When discussing the future evolution of the nonprofit sector with colleagues and classmates, I often explain myself and then say, “but that’s coming from a Nonprofit Lefty…”
Everyone wants nonprofit progress, but there are different trains of thought in the nonprofit world about which practices and mentalities will get us there.
Nonprofit right: On one hand there are folks that are set on keeping the sector ideologically separate from the others. They advocate the more conservative and traditional practices that got us to where we are today– such as championing low administration costs, hiring predominately folks who work only for nonprofit organizations or are experts in the field, and drawing out the moral differentiation between the civic sector and private sector. When I think of a nonprofit thought-leader focused on reform and progress from a more “conservative” standpoint, I think of Rosetta Thurman.
Nonprofit left: On the other end of this nonprofit political spectrum, there are organization leaders that favor a more inclusive definition of the nonprofit sector which merges practices with other sectors and approaches each social mission as its own unique battle. This point of view advocates an entirely fresh way of thinking and allows for a complete evolution to something new (if that’s what’s best). For better or worse, this often means taking a lot more risks. Dan Pallotta is a prime example of a nonprofit thought leader on the left side of the spectrum.
Definitions of the word liberal include broad-mindedness; having political or social views favoring reform and progress, and being not bound by authoritarianism, orthodoxy, or tradition. Though I’m a self-described nonprofit liberal, I don’t always agree with folks like Dan Pallotta. Ideology reform, however, is at the core of many of my nonprofit beliefs. I believe that:
- Calculated risks that challenge sector constraints are absolutely necessary and breed progress
- Publicizing individual nonprofit failures is critical and the benefit to the sector of sharing failures far outweighs individual organization’s potential donor loss for making the mistake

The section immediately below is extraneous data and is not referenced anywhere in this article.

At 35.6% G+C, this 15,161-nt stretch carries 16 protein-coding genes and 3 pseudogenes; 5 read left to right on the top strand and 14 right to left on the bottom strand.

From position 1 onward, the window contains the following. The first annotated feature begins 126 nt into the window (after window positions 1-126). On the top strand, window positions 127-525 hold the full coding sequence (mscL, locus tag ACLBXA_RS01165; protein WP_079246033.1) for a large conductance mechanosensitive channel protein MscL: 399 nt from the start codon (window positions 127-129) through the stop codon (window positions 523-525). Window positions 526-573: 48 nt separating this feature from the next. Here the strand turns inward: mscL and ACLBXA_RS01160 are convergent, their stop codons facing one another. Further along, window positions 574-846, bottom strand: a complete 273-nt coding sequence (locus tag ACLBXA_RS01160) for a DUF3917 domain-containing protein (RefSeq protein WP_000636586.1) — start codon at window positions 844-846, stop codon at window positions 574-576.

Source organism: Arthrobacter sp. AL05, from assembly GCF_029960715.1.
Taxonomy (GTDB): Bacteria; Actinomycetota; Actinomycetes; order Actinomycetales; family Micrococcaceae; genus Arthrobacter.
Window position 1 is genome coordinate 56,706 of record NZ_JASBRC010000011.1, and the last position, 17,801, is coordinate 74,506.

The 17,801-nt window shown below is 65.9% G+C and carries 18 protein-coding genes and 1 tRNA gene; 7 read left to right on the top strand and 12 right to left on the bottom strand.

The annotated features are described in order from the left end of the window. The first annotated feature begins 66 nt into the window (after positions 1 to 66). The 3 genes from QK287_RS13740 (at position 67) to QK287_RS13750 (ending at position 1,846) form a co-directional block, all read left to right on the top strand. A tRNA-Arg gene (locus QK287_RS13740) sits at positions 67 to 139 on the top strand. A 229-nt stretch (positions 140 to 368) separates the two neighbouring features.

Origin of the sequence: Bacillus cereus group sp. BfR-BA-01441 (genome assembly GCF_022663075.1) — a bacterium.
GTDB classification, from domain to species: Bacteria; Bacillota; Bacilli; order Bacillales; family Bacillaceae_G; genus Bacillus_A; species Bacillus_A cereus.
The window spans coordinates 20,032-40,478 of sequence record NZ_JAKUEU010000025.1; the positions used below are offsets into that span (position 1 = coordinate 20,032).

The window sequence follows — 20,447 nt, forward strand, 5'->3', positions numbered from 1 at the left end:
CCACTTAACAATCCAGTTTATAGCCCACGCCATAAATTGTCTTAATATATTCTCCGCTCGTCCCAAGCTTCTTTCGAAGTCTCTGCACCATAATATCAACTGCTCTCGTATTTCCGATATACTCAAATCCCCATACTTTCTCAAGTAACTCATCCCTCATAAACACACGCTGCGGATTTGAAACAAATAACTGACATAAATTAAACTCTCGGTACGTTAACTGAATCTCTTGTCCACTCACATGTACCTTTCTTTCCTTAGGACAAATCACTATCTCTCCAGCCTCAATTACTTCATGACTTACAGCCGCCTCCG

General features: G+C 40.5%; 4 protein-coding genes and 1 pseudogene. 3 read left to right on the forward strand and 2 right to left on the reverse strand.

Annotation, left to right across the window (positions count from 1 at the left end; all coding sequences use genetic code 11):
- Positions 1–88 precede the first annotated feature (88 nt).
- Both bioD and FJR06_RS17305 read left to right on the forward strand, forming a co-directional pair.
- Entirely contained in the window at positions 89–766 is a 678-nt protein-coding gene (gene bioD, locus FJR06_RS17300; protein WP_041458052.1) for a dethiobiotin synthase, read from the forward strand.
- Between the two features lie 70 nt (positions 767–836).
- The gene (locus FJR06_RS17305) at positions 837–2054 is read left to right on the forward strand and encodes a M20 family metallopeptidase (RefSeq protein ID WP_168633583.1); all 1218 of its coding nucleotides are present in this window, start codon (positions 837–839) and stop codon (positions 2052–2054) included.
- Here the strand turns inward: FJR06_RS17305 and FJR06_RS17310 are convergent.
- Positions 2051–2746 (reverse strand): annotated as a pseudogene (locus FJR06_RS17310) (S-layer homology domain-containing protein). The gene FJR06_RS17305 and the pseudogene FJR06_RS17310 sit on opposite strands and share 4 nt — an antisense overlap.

- High administration costs may be necessary in the future and a sign of competitive, forward-thinking organizations
- Social change-makers are not just nonprofit workers. Donors and connectors are change-makers as well
- Business leaders may bring the most innovative ideas to organizations in the future and nonprofit leaders’ skill sets may bring the most innovative ideas to the business world
- Nonprofits are businesses
- Social change belongs to all sectors, and intersectoral partnerships– when they aren’t effective market solutions– will be powerful tools for learning and evolution for all sectors
- Because nonprofits have different missions, they cannot always be grouped together or taught to abide by specific nonprofit management rules
- We must lower the education barrier for nonprofit management positions
- Nonprofits must try very hard to attract talent, and that talent will pay off in the end.
More conservative nonprofiteers have their own educated guesses grounded in nonprofit tradition and sector differentiation. And in fact, the conservative ideology has gotten us far. After all, there are over 1.5 million nonprofit organizations in the United States- most of which develop and adhere to a more conservative approach because a) it’s tried and true, or b) out of sheer necessity. For one, it’s easier to get foundation funding with low administration costs- and hey, if the system ain’t broken, don’t fix it.
And maybe the system’s not broken… but it can certainly be improved to make organizations more effective and sustainable. This is something both “liberal” and “conservative” nonprofiteers seem to agree upon.
Where do you stand on the nonprofit management ideology spectrum? Do you value the merit of popular nonprofit practices and tradition, or do you believe that the future of nonprofit leadership lies in a more open-minded approach?
*image from ttoes.wordpress.com
About the author
MPA. Chief Market Engagement Officer at IMPACTS Research & Development. Nonprofit marketer, Generation Y museum, zoo & aquarium writer/speaker, web engagement geek, data nerd, marathoner, nomad, herbivore